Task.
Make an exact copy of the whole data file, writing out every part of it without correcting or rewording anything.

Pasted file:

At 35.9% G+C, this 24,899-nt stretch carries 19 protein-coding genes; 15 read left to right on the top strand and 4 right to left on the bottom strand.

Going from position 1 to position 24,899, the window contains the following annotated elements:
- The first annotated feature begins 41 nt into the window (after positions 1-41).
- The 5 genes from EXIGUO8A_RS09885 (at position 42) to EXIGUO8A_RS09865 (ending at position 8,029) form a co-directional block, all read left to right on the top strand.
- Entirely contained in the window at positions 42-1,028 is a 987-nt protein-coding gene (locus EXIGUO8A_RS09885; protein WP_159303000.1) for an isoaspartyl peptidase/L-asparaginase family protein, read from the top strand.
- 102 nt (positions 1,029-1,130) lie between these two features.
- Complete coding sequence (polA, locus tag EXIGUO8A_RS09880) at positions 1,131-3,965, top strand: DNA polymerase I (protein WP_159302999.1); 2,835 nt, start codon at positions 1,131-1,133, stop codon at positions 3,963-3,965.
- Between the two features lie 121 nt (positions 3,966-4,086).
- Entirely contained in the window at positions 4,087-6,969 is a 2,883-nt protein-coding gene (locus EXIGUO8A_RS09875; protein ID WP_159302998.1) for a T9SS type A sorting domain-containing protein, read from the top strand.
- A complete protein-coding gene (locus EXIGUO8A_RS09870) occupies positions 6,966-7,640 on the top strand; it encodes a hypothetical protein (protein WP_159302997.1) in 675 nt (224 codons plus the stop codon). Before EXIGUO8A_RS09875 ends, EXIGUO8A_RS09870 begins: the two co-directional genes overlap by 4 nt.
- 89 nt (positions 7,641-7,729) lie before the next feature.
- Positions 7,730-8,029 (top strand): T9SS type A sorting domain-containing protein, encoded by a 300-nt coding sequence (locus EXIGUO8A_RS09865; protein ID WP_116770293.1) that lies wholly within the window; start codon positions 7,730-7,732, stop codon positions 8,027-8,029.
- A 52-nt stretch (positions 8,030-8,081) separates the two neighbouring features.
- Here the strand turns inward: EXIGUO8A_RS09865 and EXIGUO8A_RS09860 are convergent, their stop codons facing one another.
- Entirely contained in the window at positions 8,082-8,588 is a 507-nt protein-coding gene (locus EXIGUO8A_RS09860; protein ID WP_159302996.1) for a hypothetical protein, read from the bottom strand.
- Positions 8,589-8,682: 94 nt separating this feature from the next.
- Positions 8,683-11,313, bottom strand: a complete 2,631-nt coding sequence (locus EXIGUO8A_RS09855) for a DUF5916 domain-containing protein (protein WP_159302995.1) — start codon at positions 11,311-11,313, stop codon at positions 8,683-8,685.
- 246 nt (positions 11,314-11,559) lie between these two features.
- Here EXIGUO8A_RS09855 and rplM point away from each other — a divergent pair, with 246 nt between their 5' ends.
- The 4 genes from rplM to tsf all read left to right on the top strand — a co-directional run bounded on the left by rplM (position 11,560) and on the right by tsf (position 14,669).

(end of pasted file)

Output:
At 35.9% G+C, this 24,899-nt stretch carries 19 protein-coding genes; 15 read left to right on the top strand and 4 right to left on the bottom strand.

Going from position 1 to position 24,899, the window contains the following annotated elements:
- The first annotated feature begins 41 nt into the window (after positions 1-41).
- The 5 genes from EXIGUO8A_RS09885 (at position 42) to EXIGUO8A_RS09865 (ending at position 8,029) form a co-directional block, all read left to right on the top strand.
- Entirely contained in the window at positions 42-1,028 is a 987-nt protein-coding gene (locus EXIGUO8A_RS09885; protein WP_159303000.1) for an isoaspartyl peptidase/L-asparaginase family protein, read from the top strand.
- 102 nt (positions 1,029-1,130) lie between these two features.
- Complete coding sequence (polA, locus tag EXIGUO8A_RS09880) at positions 1,131-3,965, top strand: DNA polymerase I (protein WP_159302999.1); 2,835 nt, start codon at positions 1,131-1,133, stop codon at positions 3,963-3,965.
- Between the two features lie 121 nt (positions 3,966-4,086).
- Entirely contained in the window at positions 4,087-6,969 is a 2,883-nt protein-coding gene (locus EXIGUO8A_RS09875; protein ID WP_159302998.1) for a T9SS type A sorting domain-containing protein, read from the top strand.
- A complete protein-coding gene (locus EXIGUO8A_RS09870) occupies positions 6,966-7,640 on the top strand; it encodes a hypothetical protein (protein WP_159302997.1) in 675 nt (224 codons plus the stop codon). Before EXIGUO8A_RS09875 ends, EXIGUO8A_RS09870 begins: the two co-directional genes overlap by 4 nt.
- 89 nt (positions 7,641-7,729) lie before the next feature.
- Positions 7,730-8,029 (top strand): T9SS type A sorting domain-containing protein, encoded by a 300-nt coding sequence (locus EXIGUO8A_RS09865; protein ID WP_116770293.1) that lies wholly within the window; start codon positions 7,730-7,732, stop codon positions 8,027-8,029.
- A 52-nt stretch (positions 8,030-8,081) separates the two neighbouring features.
- Here the strand turns inward: EXIGUO8A_RS09865 and EXIGUO8A_RS09860 are convergent, their stop codons facing one another.
- Entirely contained in the window at positions 8,082-8,588 is a 507-nt protein-coding gene (locus EXIGUO8A_RS09860; protein ID WP_159302996.1) for a hypothetical protein, read from the bottom strand.
- Positions 8,589-8,682: 94 nt separating this feature from the next.
- Positions 8,683-11,313, bottom strand: a complete 2,631-nt coding sequence (locus EXIGUO8A_RS09855) for a DUF5916 domain-containing protein (protein WP_159302995.1) — start codon at positions 11,311-11,313, stop codon at positions 8,683-8,685.
- 246 nt (positions 11,314-11,559) lie between these two features.
- Here EXIGUO8A_RS09855 and rplM point away from each other — a divergent pair, with 246 nt between their 5' ends.
- The 4 genes from rplM to tsf all read left to right on the top strand — a co-directional run bounded on the left by rplM (position 11,560) and on the right by tsf (position 14,669).